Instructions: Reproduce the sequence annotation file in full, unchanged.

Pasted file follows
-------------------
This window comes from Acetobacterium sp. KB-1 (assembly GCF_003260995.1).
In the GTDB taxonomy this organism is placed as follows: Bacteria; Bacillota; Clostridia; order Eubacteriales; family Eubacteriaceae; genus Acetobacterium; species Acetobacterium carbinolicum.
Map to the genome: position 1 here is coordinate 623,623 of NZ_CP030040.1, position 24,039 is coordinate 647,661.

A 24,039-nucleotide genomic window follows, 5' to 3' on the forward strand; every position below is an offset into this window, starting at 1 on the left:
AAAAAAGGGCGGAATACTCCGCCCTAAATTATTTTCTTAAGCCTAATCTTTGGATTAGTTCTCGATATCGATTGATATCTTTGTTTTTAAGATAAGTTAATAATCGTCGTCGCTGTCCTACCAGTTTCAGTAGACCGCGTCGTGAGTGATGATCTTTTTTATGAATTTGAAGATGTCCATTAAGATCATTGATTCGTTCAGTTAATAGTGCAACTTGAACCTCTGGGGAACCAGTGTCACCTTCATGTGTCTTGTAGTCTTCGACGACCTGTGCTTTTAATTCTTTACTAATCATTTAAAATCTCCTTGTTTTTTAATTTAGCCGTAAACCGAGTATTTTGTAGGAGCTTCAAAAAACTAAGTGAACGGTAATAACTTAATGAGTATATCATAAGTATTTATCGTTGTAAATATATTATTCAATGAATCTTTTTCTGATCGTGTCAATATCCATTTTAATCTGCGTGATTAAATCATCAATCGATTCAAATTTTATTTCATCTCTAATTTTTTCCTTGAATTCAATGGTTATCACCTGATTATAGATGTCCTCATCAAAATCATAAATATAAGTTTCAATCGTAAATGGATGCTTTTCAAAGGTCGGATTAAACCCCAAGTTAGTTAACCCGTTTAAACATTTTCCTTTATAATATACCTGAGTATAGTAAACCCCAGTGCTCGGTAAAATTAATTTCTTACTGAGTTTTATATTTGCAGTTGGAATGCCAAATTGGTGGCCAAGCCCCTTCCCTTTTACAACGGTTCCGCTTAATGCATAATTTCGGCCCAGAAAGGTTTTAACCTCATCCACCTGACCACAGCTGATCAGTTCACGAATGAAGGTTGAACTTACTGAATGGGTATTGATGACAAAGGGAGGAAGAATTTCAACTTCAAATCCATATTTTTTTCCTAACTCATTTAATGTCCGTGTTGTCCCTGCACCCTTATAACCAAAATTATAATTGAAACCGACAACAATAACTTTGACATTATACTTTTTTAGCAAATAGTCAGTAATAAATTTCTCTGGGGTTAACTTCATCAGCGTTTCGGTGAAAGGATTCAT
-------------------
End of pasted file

This window comes from Acetobacterium sp. KB-1 (assembly GCF_003260995.1).
In the GTDB taxonomy this organism is placed as follows: Bacteria; Bacillota; Clostridia; order Eubacteriales; family Eubacteriaceae; genus Acetobacterium; species Acetobacterium carbinolicum.
Map to the genome: position 1 here is coordinate 623,623 of NZ_CP030040.1, position 24,039 is coordinate 647,661.

A 24,039-nucleotide genomic window follows, 5' to 3' on the forward strand; every position below is an offset into this window, starting at 1 on the left:
AAAAAAGGGCGGAATACTCCGCCCTAAATTATTTTCTTAAGCCTAATCTTTGGATTAGTTCTCGATATCGATTGATATCTTTGTTTTTAAGATAAGTTAATAATCGTCGTCGCTGTCCTACCAGTTTCAGTAGACCGCGTCGTGAGTGATGATCTTTTTTATGAATTTGAAGATGTCCATTAAGATCATTGATTCGTTCAGTTAATAGTGCAACTTGAACCTCTGGGGAACCAGTGTCACCTTCATGTGTCTTGTAGTCTTCGACGACCTGTGCTTTTAATTCTTTACTAATCATTTAAAATCTCCTTGTTTTTTAATTTAGCCGTAAACCGAGTATTTTGTAGGAGCTTCAAAAAACTAAGTGAACGGTAATAACTTAATGAGTATATCATAAGTATTTATCGTTGTAAATATATTATTCAATGAATCTTTTTCTGATCGTGTCAATATCCATTTTAATCTGCGTGATTAAATCATCAATCGATTCAAATTTTATTTCATCTCTAATTTTTTCCTTGAATTCAATGGTTATCACCTGATTATAGATGTCCTCATCAAAATCATAAATATAAGTTTCAATCGTAAATGGATGCTTTTCAAAGGTCGGATTAAACCCCAAGTTAGTTAACCCGTTTAAACATTTTCCTTTATAATATACCTGAGTATAGTAAACCCCAGTGCTCGGTAAAATTAATTTCTTACTGAGTTTTATATTTGCAGTTGGAATGCCAAATTGGTGGCCAAGCCCCTTCCCTTTTACAACGGTTCCGCTTAATGCATAATTTCGGCCCAGAAAGGTTTTAACCTCATCCACCTGACCACAGCTGATCAGTTCACGAATGAAGGTTGAACTTACTGAATGGGTATTGATGACAAAGGGAGGAAGAATTTCAACTTCAAATCCATATTTTTTTCCTAACTCATTTAATGTCCGTGTTGTCCCTGCACCCTTATAACCAAAATTATAATTGAAACCGACAACAATAACTTTGACATTATACTTTTTTAGCAAATAGTCAGTAATAAATTTCTCTGGGGTTAACTTCATCAGCGTTTCGGTGAAAGGATTCAT